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Comment & Response |

Covariate Adjustment and Propensity Score

Melissa M. Garrido, PhD1
[+] Author Affiliations
1James J. Peters VA Medical Center, Bronx, New York
JAMA. 2016;315(14):1521-1522. doi:10.1001/jama.2015.19081.
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To the Editor Drs Haukoos and Lewis1 included covariate adjustment in a list of traditional ways propensity scores are used. Although this is true, covariate adjustment is not considered a best practice in propensity score methods. Researchers should interpret results of analyses done in this manner with extreme caution. By including a propensity score as a covariate in a multivariable model, researchers cannot take full advantage of the propensity score’s features. Covariate adjustment does not allow for balancing of covariates across treated and control groups as well as could be achieved with matching or weighting and, therefore, does not control for as much observed selection bias as the other methods of using propensity scores.2 Moreover, the analytic sample may include individuals outside the range of common support (for whom no valid treatment effect can be estimated).3 Covariate adjustment is sensitive to distributional assumptions and accurate specification of the propensity score,2 and it leads to inefficient estimates. All of these issues increase the chance that a true treatment effect will be obscured; the use of covariate adjustment with a propensity score should be discouraged.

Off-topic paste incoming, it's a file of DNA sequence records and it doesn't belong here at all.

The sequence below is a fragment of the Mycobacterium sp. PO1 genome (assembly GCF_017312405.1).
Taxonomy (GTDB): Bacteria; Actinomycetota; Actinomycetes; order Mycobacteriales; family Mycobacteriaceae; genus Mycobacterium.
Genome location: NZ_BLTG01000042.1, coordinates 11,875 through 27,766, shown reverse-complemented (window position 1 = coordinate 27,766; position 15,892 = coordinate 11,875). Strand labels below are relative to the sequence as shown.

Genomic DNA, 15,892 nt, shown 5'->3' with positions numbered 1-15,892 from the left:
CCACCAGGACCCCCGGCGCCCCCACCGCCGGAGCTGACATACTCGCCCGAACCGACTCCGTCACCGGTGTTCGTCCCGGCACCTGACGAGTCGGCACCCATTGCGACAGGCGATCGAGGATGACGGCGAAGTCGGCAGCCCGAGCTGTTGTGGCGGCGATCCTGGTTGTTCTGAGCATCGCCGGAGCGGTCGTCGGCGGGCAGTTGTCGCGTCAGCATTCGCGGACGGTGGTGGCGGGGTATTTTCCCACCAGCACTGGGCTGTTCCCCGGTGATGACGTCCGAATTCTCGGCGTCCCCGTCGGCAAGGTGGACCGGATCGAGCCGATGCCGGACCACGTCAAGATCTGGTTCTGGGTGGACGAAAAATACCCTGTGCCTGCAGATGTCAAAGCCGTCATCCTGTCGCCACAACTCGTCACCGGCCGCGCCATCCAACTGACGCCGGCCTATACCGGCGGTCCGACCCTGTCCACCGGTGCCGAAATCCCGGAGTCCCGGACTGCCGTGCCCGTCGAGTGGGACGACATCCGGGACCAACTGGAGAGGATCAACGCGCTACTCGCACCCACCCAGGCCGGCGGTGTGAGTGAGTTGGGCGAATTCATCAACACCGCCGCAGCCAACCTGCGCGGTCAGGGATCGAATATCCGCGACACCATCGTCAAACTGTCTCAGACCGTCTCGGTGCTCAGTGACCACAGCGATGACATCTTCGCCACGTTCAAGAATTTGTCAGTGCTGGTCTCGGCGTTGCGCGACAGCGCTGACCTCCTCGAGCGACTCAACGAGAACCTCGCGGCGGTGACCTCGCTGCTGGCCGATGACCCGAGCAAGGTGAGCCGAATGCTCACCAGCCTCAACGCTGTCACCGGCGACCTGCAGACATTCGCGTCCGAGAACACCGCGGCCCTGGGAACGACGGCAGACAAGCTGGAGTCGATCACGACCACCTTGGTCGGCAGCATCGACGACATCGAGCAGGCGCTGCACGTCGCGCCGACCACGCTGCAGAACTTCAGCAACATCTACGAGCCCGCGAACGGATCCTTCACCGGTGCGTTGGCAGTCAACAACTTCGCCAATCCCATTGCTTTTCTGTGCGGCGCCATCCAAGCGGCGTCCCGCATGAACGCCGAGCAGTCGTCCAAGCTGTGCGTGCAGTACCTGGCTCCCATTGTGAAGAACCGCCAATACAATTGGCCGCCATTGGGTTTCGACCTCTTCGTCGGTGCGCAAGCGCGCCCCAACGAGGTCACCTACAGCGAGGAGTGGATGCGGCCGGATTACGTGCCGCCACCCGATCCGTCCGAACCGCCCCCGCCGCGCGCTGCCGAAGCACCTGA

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April 12, 2016
Jason S. Haukoos, MD, MSc; Roger J. Lewis, MD, PhD
1Department of Emergency Medicine, Denver Health Medical Center, Denver, Colorado
2Department of Emergency Medicine, Harbor-UCLA Medical Center, Torrance, California
JAMA. 2016;315(14):1522. doi:10.1001/jama.2015.19093.
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